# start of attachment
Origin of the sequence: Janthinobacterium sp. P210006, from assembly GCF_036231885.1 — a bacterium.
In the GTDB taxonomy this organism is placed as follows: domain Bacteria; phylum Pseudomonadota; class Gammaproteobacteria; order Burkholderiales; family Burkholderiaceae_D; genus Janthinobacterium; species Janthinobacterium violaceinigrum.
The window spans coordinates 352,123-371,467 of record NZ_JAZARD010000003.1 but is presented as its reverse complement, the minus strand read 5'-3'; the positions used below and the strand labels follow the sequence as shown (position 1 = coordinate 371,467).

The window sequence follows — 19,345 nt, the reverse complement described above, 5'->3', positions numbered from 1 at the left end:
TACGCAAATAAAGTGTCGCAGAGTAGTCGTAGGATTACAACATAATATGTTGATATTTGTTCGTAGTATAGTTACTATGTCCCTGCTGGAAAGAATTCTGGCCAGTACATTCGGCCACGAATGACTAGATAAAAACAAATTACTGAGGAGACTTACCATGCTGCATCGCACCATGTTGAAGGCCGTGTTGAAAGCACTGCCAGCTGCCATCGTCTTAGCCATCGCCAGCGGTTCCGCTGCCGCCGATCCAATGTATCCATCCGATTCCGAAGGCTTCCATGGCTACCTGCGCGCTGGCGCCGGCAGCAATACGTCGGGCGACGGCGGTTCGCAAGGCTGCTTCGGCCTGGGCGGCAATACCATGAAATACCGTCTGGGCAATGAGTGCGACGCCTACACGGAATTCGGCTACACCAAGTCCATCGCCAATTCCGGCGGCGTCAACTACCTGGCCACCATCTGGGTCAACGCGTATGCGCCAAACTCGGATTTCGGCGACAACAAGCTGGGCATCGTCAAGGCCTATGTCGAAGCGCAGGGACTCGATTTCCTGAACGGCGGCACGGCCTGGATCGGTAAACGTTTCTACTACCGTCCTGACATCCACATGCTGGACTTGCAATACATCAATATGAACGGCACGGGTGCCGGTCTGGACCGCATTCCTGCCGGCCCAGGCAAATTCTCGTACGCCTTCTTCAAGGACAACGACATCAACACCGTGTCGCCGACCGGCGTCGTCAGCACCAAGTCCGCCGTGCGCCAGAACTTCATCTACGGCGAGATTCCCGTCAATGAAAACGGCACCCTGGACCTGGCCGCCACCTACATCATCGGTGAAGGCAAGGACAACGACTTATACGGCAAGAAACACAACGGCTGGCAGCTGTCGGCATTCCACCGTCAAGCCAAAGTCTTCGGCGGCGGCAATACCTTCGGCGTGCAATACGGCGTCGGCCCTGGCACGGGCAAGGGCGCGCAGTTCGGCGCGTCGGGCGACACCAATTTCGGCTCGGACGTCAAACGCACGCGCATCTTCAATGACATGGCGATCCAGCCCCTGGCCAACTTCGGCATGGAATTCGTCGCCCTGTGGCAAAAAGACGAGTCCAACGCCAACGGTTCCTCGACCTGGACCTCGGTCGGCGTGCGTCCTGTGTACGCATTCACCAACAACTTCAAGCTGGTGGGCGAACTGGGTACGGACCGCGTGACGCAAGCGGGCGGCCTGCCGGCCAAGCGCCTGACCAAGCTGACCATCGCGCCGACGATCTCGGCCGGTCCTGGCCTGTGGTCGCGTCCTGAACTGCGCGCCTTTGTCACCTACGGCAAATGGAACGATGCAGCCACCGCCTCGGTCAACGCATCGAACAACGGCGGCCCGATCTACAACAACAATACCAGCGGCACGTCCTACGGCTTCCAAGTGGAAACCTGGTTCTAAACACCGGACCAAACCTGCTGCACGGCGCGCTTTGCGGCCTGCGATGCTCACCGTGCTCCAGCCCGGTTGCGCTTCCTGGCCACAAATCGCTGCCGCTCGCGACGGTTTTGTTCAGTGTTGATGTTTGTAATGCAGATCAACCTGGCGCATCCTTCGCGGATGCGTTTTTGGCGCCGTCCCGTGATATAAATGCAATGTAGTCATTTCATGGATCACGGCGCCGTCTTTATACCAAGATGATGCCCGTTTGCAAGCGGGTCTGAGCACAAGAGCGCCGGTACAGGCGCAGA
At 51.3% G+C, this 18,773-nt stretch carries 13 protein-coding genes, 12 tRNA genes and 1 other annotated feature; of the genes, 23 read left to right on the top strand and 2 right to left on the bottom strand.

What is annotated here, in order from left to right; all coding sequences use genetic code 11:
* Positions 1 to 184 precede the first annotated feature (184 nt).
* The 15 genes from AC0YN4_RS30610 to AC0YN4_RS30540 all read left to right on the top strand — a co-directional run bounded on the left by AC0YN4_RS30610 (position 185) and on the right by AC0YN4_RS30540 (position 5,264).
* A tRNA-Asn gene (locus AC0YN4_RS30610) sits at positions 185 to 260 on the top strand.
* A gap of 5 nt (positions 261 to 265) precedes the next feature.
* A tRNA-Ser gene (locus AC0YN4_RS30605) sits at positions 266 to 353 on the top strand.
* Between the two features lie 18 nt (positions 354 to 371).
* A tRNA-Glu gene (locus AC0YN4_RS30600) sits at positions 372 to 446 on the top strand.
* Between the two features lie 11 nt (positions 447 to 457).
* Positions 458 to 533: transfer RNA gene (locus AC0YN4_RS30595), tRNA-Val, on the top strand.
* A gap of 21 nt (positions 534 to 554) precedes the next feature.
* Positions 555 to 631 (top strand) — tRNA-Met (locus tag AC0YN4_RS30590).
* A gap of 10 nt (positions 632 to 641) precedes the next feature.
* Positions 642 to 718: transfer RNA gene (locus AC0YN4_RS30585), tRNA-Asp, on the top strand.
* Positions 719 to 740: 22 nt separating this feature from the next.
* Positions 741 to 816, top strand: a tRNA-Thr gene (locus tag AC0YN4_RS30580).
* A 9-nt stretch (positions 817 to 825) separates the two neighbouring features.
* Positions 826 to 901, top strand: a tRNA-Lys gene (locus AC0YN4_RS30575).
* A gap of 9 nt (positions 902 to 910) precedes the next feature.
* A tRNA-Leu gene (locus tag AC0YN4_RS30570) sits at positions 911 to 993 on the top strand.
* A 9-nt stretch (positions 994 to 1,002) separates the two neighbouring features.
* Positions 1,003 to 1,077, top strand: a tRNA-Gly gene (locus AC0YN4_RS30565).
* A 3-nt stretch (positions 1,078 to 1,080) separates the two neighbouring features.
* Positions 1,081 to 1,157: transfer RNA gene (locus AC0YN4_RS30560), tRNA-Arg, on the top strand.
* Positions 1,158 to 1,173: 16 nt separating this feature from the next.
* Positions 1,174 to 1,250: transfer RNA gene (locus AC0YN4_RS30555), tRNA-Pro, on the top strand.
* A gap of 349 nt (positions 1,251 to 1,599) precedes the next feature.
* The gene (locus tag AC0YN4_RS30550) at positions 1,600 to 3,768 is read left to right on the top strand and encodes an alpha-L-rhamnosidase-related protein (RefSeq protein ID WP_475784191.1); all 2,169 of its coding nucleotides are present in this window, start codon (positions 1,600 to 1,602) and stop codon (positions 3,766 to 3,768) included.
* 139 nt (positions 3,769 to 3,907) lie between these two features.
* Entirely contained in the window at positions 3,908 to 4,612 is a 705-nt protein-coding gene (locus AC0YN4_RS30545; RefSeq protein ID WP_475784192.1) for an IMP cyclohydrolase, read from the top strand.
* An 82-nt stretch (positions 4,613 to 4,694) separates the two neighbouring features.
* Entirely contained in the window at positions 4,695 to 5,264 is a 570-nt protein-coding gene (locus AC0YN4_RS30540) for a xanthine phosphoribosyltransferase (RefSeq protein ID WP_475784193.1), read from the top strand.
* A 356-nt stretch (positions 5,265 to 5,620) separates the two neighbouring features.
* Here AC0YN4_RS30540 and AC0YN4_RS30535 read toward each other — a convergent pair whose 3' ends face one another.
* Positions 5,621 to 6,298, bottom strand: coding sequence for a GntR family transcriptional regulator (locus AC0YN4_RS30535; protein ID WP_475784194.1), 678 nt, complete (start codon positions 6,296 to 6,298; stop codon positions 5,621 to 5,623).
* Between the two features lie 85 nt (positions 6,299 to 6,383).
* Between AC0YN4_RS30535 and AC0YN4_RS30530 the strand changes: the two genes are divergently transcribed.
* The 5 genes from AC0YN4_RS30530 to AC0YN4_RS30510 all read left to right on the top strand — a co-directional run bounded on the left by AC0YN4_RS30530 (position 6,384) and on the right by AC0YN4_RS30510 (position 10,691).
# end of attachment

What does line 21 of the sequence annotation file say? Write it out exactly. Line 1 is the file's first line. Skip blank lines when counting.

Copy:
* Positions 719 to 740: 22 nt separating this feature from the next.